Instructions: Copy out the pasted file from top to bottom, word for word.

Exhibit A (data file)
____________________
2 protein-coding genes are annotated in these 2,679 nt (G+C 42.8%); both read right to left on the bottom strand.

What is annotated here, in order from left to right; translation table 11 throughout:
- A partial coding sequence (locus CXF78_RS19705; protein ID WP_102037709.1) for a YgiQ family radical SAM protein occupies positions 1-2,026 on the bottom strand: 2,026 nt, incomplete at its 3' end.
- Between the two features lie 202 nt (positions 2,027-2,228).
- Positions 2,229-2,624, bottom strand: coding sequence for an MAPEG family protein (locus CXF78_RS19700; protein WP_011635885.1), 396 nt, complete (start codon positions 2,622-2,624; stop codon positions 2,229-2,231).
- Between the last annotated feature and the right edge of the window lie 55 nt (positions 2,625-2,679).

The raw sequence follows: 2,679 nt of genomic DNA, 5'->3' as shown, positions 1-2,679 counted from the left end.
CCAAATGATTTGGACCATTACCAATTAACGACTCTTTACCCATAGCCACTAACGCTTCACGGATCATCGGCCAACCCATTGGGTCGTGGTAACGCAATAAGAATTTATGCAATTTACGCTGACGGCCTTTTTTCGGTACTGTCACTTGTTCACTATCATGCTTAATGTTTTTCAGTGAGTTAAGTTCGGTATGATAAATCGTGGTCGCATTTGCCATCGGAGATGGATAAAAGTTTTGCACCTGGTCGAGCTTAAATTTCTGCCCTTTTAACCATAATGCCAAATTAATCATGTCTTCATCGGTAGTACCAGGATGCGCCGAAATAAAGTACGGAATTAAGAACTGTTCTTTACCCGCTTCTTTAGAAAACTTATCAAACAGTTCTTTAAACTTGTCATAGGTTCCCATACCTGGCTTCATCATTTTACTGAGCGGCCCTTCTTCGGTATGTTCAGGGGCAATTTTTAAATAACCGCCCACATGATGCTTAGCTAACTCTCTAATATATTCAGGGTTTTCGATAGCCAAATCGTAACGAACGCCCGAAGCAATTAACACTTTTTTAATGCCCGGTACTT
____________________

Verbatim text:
2 protein-coding genes are annotated in these 2,679 nt (G+C 42.8%); both read right to left on the bottom strand.

What is annotated here, in order from left to right; translation table 11 throughout:
- A partial coding sequence (locus CXF78_RS19705; protein ID WP_102037709.1) for a YgiQ family radical SAM protein occupies positions 1-2,026 on the bottom strand: 2,026 nt, incomplete at its 3' end.
- Between the two features lie 202 nt (positions 2,027-2,228).
- Positions 2,229-2,624, bottom strand: coding sequence for an MAPEG family protein (locus CXF78_RS19700; protein WP_011635885.1), 396 nt, complete (start codon positions 2,622-2,624; stop codon positions 2,229-2,231).
- Between the last annotated feature and the right edge of the window lie 55 nt (positions 2,625-2,679).

The raw sequence follows: 2,679 nt of genomic DNA, 5'->3' as shown, positions 1-2,679 counted from the left end.
CCAAATGATTTGGACCATTACCAATTAACGACTCTTTACCCATAGCCACTAACGCTTCACGGATCATCGGCCAACCCATTGGGTCGTGGTAACGCAATAAGAATTTATGCAATTTACGCTGACGGCCTTTTTTCGGTACTGTCACTTGTTCACTATCATGCTTAATGTTTTTCAGTGAGTTAAGTTCGGTATGATAAATCGTGGTCGCATTTGCCATCGGAGATGGATAAAAGTTTTGCACCTGGTCGAGCTTAAATTTCTGCCCTTTTAACCATAATGCCAAATTAATCATGTCTTCATCGGTAGTACCAGGATGCGCCGAAATAAAGTACGGAATTAAGAACTGTTCTTTACCCGCTTCTTTAGAAAACTTATCAAACAGTTCTTTAAACTTGTCATAGGTTCCCATACCTGGCTTCATCATTTTACTGAGCGGCCCTTCTTCGGTATGTTCAGGGGCAATTTTTAAATAACCGCCCACATGATGCTTAGCTAACTCTCTAATATATTCAGGGTTTTCGATAGCCAAATCGTAACGAACGCCCGAAGCAATTAACACTTTTTTAATGCCCGGTACTT